• When the purchase is tested on all sources and GEOs Turning each source off and on you can measure the campaigns effectiveness. It’s not a cheap method and should only be used when you’re ready to spend over $50,000 (but the amount greatly depends on the amount of organic traffic and CPI). You should be ready for the prospect of first purchases not bringing in tangible results, but will instead bring a lot of knowledge for UA and analytics teams.

These options are not perfect and it’s possible they wouldn’t be a good fit for you. But they work for us and you can use these methods, customize and modify them, finding the best models for your specific projects.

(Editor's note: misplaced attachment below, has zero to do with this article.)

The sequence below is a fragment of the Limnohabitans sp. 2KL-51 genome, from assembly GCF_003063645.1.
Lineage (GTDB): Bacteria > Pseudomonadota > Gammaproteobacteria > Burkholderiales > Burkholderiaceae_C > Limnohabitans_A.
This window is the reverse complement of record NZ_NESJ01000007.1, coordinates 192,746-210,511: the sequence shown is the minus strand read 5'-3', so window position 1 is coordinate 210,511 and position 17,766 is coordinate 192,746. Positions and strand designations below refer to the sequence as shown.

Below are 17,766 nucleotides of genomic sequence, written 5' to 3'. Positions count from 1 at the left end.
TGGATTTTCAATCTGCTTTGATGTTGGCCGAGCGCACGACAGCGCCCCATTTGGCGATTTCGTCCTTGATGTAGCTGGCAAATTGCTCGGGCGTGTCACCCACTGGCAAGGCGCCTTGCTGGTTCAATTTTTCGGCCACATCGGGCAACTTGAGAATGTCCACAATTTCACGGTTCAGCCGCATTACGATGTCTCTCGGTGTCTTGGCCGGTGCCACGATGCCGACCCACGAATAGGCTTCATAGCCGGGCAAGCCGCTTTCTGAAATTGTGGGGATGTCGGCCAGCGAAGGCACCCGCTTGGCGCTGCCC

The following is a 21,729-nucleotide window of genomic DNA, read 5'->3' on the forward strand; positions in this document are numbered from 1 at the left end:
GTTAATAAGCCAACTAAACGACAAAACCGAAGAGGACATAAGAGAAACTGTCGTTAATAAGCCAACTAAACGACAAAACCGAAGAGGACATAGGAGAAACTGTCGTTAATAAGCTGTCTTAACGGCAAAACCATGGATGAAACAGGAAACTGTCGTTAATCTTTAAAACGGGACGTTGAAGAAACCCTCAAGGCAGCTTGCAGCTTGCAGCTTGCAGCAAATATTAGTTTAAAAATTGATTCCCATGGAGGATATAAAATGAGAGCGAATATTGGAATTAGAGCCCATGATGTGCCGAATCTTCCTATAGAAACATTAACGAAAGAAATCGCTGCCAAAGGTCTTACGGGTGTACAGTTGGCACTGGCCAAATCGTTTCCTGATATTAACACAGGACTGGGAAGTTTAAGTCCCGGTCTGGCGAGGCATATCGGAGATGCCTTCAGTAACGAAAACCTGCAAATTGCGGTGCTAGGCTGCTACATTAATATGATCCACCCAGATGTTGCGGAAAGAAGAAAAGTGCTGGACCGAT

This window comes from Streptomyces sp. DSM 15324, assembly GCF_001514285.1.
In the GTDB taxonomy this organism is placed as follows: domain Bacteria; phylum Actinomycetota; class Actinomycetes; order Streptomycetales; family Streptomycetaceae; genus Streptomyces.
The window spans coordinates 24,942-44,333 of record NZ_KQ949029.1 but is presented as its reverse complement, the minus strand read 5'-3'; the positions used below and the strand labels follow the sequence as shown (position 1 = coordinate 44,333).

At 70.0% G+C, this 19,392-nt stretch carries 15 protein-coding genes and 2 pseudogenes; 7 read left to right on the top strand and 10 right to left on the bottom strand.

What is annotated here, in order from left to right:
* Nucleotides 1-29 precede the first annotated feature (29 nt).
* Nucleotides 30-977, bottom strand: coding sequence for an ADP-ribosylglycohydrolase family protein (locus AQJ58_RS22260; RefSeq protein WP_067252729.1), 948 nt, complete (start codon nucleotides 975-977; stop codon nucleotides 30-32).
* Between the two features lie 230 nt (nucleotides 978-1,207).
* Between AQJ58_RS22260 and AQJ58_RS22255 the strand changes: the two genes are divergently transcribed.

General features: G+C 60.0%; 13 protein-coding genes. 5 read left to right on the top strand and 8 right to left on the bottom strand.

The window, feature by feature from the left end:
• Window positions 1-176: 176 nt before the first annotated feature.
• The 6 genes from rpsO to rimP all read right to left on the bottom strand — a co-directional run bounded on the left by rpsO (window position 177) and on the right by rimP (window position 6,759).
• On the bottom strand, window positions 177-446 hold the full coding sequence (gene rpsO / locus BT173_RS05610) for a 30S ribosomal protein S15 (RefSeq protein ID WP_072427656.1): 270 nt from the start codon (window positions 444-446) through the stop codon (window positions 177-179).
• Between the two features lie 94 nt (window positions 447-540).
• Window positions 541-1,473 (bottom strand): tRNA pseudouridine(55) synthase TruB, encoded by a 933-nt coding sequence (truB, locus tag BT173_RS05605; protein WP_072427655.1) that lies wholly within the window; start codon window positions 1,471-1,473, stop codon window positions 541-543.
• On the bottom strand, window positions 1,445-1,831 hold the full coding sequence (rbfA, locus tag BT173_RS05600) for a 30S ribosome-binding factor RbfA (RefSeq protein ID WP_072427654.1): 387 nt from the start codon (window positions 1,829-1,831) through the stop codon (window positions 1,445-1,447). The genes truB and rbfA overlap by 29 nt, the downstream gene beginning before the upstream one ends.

Limited number of ad campaigns
According to Apple’s rules, you can now only track 100 active campaigns for each advertising network. Most self-reporting networks (SRNs) limited the number of campaigns for advertisers to nine, 10 or 11. Campaigns above that use the source for teaching their machine learning algorithms.

If you previously targeted for worldwide, now you have to group the GEO segments into Tiers - 1, 2, 3. The traffic, in turn, will have to be evaluated at the campaign level. GEO level is not relayed in SKAD postbacks but you can see spread by country in the traffic source itself.

Forecasting the next buy
The most significant changes in user acquisition post-SKAD happened in ad campaigns forecasting. For example, previously we planned the purchase with user-level and cohort data, but those are no longer available. There’s now only campaign and source-level data, and thus the purchase has to be planned on those levels.